The following techniques have video examples to demonstrate these concepts. I filmed these videos simulating the focused perception on my hand and target. I also simulate vertigo.
If you have high visual dependency and/or Migraine Associated Vertigo you should watch with caution. If you’re concerned about whether or not these videos will trigger you I advise not watching them in fullscreen and to keep your finger on the space bar so you can pause when needed.
Due to the potential of triggering visual dependence vertigo and/or migraine, I have embedded these videos at a small size to reduce the impact. To watch them in a normal sized window click the Youtube button on the far right of the play bar.
While watching the videos, I recommend attempting to focus your perception on my hand and my target. Not only will this help you learn the techniques, it will also help reduce the sense of vertigo while watching the videos.
Navigating with vertigo – parallel object perspective
If I am trying to walk straight across the room I will pay attention to the space between my hand and the wall and ensure that the space is staying the same. If the distance between the wall and my hand remains the same and I am walking forward then I know I am walking in a straight line. I have merely confirmed where I am in space using only portions of my field of vision and other contextual cues.
Shopping at the store example:
Navigating with vertigo – perpendicular object perspective
To walk towards something across an open space I hold my hand in front of the object I am walking towards. For instance if I am walking across a parking lot towards my car, I hold my hand in front of my car and walk forward ensuring that my hand remains in front the car. If my hand continues to remain in front of my car I am continuing to walk in a straight line towards my destination.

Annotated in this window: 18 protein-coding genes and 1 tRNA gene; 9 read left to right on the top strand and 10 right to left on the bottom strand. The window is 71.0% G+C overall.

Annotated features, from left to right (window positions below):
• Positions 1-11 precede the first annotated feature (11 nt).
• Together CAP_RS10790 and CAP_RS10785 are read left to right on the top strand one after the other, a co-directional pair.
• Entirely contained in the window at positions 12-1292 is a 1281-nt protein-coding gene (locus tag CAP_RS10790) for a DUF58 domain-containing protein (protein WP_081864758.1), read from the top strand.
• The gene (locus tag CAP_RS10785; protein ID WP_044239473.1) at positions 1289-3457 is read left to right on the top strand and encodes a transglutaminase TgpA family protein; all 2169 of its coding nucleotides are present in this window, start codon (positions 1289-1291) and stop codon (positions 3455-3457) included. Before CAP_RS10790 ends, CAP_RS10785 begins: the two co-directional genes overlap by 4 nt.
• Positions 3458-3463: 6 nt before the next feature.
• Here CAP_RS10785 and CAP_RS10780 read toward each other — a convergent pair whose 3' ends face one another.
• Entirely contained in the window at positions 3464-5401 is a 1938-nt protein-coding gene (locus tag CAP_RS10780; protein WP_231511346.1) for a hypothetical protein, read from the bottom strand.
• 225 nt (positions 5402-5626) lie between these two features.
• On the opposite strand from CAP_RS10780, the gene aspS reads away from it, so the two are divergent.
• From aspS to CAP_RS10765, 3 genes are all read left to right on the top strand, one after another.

Crossing a parking lot to a car example:
My car is the silver Nissan Altima (sedan).
Can I use a cane?
Vertigo often can make the ground feel unsteady too, like your walking on shifting sand, or on a boat in rough water. Canes can help improve stability because they provide contextual evidence that the ground is not shifting.
Usually when the ground feels like it is moving, vertigo is severe, and it can often help to use a lower gaze while trying to cope or navigate. Using your hand on the top of a cane as a visual guide is entirely possible, however it may take additional practice. It’s harder to navigate to more distant targets with a lowered gaze, and more difficult to keep your hand in your visual field.
When navigating with a lowered gaze, especially across an open space, the trick is to leap frog from target to target. For example, if you are walking on a tiled floor, focus on a tile towards the edge of your visual field. When you reach that target, focus on another tile near the edge of your visual field.
Just keep in mind that this can cause additional discomfort and visual instability, so practice is crucial, especially when it comes to quickly changing your visual focus from one target to the next.
Practice makes perfect
Like any skill, practice is incredibly important. It is important to practice all of these techniques and get comfortable with them while not experiencing vertigo. Using only a portion of your visual field to navigate is enough to cause anxiety all on it’s own. It also takes practice to be able to keep your entire visual focus on your guiding hand to the target.
In the end it is all about confidence
As human beings we are all driven by our emotions. Vertigo causes a huge loss of control in visual perception. By it’s very nature, vertigo also causes extreme anxiety and panic.
Practicing and learning to build confidence during an attack is critical to learning to successfully manage life with vertigo.
When we reduce our anxiety, we also reduce our tunnel vision, and enable ourselves to identify more creative ways to solve problems and work around the limitations that vertigo imposes on our lives.
I hope this has been helpful, and leads to confident dizzy walking!